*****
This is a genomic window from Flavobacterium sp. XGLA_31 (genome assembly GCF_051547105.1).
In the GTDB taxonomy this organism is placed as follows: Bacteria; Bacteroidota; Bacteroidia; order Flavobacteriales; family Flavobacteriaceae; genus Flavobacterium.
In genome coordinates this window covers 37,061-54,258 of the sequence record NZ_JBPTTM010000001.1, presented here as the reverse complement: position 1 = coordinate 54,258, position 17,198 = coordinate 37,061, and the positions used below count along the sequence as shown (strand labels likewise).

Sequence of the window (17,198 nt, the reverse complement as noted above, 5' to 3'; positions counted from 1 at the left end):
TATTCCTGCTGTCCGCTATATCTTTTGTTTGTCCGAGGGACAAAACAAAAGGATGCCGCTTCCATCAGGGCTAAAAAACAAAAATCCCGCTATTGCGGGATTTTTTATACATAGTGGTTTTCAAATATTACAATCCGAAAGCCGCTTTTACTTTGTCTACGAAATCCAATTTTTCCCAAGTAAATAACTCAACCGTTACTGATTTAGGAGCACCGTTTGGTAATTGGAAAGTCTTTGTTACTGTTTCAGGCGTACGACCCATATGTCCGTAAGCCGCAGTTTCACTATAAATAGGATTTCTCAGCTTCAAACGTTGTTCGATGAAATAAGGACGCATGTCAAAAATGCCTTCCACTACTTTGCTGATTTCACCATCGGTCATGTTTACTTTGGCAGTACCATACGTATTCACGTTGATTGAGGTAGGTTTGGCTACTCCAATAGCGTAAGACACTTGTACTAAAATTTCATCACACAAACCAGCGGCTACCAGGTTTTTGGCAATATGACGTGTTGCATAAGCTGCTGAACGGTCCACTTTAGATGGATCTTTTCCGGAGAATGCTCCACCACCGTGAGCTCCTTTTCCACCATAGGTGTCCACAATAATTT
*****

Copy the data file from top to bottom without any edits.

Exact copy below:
This is a genomic window from Flavobacterium sp. XGLA_31 (genome assembly GCF_051547105.1).
In the GTDB taxonomy this organism is placed as follows: Bacteria; Bacteroidota; Bacteroidia; order Flavobacteriales; family Flavobacteriaceae; genus Flavobacterium.
In genome coordinates this window covers 37,061-54,258 of the sequence record NZ_JBPTTM010000001.1, presented here as the reverse complement: position 1 = coordinate 54,258, position 17,198 = coordinate 37,061, and the positions used below count along the sequence as shown (strand labels likewise).

Sequence of the window (17,198 nt, the reverse complement as noted above, 5' to 3'; positions counted from 1 at the left end):
TATTCCTGCTGTCCGCTATATCTTTTGTTTGTCCGAGGGACAAAACAAAAGGATGCCGCTTCCATCAGGGCTAAAAAACAAAAATCCCGCTATTGCGGGATTTTTTATACATAGTGGTTTTCAAATATTACAATCCGAAAGCCGCTTTTACTTTGTCTACGAAATCCAATTTTTCCCAAGTAAATAACTCAACCGTTACTGATTTAGGAGCACCGTTTGGTAATTGGAAAGTCTTTGTTACTGTTTCAGGCGTACGACCCATATGTCCGTAAGCCGCAGTTTCACTATAAATAGGATTTCTCAGCTTCAAACGTTGTTCGATGAAATAAGGACGCATGTCAAAAATGCCTTCCACTACTTTGCTGATTTCACCATCGGTCATGTTTACTTTGGCAGTACCATACGTATTCACGTTGATTGAGGTAGGTTTGGCTACTCCAATAGCGTAAGACACTTGTACTAAAATTTCATCACACAAACCAGCGGCTACCAGGTTTTTGGCAATATGACGTGTTGCATAAGCTGCTGAACGGTCCACTTTAGATGGATCTTTTCCGGAGAATGCTCCACCACCGTGAGCTCCTTTTCCACCATAGGTGTCCACAATAATTT